You Are Here: Home » Trip Planning » Food » Sugar Shack, Cabane à Sucre

Sugar Shack, Cabane à Sucre

As winter is almost coming to an end; snow is melting, milder weather and lots of sun, it only means one thing for us Quebecois- Sugar Shack or Cabane à Sucre!

If you traveled to the Northeast in the spring and didn’t visit a Sugar Shack- shame on you! As the leading region for Maple Syrup, spring is the time of the year where the Maples trees in Quebec slowly begin to unfreeze. This means that the the sap of the tree is ready to be used to produce maple syrup. So how’s it made anyway?  Warm days and freezing nights are the perfect combination in order for the sap to start flowing. Trees are tapped and once the sap is ready, buckets are placed on the trees to collect the leaking sap. It takes about 40 liters of sap to be boiled down to 1 liter of maple syrup.

So you’re probably wondering what we do at the Sugar Shack anyway? The answer is simple. Eat, more eating, and EAT some more! Traditional dishes include eggs with maple syrup, baked beans, pea soup, maple cured ham, fried strips of salty pork (best known as oreille de crisse) and maple sweetened dessert- anything from sugar pies to crepes. The best part of it all however is the part where you eat the maple syrup straight off the  now. Warm maple syrup is spread on a thin layer of clean snow. Then you wait for the syrup to be hardened- about one minute. Once the syrup is hard, you take a popsicle stick and roll the maple syrup around the stick. One word: DELICIOUS!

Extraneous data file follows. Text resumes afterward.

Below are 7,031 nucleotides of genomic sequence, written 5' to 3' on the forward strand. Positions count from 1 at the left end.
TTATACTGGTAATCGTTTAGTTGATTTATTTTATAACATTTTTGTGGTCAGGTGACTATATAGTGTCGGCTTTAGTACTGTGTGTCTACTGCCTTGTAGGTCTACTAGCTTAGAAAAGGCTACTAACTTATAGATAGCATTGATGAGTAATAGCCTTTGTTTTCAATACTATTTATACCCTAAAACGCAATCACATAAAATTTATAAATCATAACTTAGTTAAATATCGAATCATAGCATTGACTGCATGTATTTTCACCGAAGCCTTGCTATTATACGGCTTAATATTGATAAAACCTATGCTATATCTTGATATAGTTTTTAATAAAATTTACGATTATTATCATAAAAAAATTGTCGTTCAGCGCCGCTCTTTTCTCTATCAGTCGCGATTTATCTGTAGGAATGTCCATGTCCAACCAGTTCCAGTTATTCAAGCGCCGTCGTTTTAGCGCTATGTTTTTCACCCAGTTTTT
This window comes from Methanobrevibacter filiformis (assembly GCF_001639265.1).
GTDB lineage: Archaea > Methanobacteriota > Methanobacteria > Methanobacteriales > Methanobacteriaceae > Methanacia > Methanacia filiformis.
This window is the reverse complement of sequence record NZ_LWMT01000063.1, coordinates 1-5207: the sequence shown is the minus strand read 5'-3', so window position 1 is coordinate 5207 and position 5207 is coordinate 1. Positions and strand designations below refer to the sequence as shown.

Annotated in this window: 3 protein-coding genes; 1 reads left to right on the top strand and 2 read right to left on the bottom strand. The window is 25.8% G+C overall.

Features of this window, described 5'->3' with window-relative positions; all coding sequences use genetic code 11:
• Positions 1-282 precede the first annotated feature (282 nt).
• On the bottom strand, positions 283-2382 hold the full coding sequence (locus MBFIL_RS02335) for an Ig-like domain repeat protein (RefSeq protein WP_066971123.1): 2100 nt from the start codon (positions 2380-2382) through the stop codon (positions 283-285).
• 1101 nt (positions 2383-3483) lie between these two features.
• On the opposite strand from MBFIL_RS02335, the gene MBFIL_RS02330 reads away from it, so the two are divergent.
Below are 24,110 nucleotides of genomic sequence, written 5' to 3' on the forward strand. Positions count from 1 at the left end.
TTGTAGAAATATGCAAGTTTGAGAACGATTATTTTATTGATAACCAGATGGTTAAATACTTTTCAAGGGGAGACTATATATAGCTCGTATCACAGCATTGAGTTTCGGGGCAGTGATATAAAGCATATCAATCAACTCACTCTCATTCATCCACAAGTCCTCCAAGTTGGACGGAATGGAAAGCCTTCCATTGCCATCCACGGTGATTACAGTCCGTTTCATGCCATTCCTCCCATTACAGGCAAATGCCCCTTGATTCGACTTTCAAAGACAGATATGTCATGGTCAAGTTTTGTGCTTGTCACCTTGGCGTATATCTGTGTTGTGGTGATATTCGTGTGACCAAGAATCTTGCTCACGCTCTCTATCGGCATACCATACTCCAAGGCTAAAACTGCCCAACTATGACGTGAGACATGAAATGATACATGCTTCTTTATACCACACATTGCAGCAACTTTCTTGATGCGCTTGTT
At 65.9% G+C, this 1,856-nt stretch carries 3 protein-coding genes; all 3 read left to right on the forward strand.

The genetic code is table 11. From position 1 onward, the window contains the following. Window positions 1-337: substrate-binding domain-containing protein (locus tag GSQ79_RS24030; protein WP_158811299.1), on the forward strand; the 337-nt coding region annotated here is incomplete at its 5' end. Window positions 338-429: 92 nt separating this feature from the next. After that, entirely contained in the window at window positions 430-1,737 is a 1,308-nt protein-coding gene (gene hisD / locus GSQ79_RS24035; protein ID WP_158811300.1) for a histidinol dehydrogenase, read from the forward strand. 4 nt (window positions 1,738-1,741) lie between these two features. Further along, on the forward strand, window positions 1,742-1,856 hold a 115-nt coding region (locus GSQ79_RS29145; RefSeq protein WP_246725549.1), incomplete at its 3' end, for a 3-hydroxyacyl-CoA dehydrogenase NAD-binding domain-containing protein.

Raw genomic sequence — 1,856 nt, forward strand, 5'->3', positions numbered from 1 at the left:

About The Author

Tanya is an adventurous person who most enjoys the cultural aspect of traveling. She traveled to North, Central and South America, Europe, Africa and Europe. When she's not hiking mountains, she spends her time visiting local schools or families. It's a nice break from the 9-5 corporate life.

Number of Entries : 243

Leave a Comment

© Off Track Backpacking 2012. Website Design by Kinex Media.

Scroll to top